Influenced by the geometric forms of Cubism, the machine-style forms of Constructivism and Futurism, and the unifying approach of Art Nouveau, Art Deco is derived from Aztec and Egyptian art as well as Classical Antiquity. Although unlike the ever-so-popular Art Nouveau, Art Deco is completely decorative with no philosophical basis.

Art Deco’s widely recognized style, used frequently by architects and designers around the world, was popular during the Roaring Twenties, the Great Depression of the early 1930s, and the often-difficult years leading up to World War II. It suffered a major decline in popularity in the late 30s and 40s, as many believed it was too glamorous for the war times. It was not until the 1960s that it reappeared again, around the time that Pop Art and graphic design was growing in popularity.

Cubism Art Deco Influence
Cubism

Famously the style of Picasso, cubism is an early 20th-century style characterized by abandoning single viewpoint perspective for interlocking plains and geometric shapes.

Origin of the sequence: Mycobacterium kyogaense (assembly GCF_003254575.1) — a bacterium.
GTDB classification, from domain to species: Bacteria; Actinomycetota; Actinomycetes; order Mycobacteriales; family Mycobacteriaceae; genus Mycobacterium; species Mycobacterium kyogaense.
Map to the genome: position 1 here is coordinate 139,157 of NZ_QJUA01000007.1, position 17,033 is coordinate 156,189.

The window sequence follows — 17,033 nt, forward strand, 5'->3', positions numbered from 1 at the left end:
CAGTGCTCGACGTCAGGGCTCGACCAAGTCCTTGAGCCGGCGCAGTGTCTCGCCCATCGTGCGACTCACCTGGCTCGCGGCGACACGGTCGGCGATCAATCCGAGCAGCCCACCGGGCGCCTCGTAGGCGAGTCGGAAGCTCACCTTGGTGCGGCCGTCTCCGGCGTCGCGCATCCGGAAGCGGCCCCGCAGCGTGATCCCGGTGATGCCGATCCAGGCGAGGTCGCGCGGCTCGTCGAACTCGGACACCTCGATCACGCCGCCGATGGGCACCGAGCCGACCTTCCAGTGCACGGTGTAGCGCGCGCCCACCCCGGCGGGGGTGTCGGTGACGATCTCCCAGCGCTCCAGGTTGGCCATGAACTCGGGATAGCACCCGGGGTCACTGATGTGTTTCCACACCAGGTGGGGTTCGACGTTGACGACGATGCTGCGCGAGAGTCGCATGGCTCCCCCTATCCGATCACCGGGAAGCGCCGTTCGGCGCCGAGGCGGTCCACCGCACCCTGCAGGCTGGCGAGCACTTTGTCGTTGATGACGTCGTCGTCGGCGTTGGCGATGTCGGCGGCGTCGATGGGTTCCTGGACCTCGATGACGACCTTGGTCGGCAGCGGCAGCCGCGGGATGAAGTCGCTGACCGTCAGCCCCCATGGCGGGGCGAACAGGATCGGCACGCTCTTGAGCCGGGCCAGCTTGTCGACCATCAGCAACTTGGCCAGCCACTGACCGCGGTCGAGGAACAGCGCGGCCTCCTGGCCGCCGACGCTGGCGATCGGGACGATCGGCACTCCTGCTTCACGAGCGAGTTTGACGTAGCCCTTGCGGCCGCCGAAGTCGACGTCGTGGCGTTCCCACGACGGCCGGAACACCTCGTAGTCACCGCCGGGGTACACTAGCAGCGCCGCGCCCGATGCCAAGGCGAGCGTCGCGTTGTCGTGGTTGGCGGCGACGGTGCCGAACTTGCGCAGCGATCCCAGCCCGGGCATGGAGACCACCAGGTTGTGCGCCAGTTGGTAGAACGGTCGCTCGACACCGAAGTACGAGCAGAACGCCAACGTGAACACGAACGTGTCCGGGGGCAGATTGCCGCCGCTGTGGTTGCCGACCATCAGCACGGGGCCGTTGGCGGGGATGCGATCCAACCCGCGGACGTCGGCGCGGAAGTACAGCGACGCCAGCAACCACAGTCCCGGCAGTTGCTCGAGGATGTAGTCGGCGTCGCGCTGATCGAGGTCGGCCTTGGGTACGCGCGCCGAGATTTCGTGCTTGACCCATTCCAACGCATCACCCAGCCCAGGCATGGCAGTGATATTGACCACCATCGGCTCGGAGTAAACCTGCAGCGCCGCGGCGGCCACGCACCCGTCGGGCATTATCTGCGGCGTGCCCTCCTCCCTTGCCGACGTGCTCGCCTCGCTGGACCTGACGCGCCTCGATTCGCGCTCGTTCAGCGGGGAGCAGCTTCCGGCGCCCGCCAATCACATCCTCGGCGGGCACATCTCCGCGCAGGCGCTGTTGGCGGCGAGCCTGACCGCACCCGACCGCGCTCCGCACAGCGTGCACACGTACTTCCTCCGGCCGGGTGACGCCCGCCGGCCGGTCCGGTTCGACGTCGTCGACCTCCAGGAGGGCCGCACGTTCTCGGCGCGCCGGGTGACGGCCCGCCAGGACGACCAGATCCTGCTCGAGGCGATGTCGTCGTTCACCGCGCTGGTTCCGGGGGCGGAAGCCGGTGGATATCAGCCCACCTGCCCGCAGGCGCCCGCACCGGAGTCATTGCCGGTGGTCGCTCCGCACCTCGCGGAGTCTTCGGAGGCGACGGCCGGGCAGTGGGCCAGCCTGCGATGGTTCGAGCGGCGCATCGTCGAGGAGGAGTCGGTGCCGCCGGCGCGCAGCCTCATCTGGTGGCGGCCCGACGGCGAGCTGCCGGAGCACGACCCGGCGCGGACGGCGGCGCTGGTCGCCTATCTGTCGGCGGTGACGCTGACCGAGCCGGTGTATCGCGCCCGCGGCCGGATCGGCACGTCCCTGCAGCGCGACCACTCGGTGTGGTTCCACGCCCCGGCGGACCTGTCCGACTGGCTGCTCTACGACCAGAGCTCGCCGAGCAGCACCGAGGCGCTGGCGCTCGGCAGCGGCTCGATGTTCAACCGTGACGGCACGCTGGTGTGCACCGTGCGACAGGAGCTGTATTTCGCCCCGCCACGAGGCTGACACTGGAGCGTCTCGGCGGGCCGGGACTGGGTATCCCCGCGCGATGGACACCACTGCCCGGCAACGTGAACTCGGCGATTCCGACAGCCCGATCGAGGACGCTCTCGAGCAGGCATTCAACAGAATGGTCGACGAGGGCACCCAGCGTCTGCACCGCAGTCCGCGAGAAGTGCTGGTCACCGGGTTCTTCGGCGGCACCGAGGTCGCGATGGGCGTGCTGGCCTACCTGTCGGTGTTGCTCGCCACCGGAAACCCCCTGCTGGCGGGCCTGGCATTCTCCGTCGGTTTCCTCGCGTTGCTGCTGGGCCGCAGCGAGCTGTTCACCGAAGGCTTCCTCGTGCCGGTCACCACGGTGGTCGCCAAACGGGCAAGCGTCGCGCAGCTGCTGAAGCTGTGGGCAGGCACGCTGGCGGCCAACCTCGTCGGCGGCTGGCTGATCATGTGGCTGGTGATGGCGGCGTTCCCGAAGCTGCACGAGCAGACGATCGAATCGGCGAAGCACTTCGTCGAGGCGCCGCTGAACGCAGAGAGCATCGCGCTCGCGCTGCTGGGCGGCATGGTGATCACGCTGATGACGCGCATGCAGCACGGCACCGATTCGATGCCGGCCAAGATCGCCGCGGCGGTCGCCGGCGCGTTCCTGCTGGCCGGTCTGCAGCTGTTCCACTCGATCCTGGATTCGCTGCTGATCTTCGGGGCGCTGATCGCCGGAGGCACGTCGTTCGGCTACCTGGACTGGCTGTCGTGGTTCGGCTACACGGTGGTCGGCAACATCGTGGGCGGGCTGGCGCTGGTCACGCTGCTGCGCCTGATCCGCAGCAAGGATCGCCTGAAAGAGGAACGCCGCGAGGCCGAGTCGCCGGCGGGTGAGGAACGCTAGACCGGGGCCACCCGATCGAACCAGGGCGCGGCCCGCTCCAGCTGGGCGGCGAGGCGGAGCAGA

Constructivism Art Deco Influence
Constructivism

Characterized by producing abstract structures from assorted objects, constructivism originated in Russia in the 1920s.

Futurism Art Deco Influence
Futurism

Hailing from Italy in 1909, as it sounds, futurism is concerned with trends and events of the future by embracing technology, dynamism and change.

Art Nouveau Art Deco Influence
Art Nouveau

Art Nouveau is characterized by intricate linear design and flowing curves, both staples in Art Deco design. Found in art, design and architecture, it originated in western Europe and the U.S. around 1890.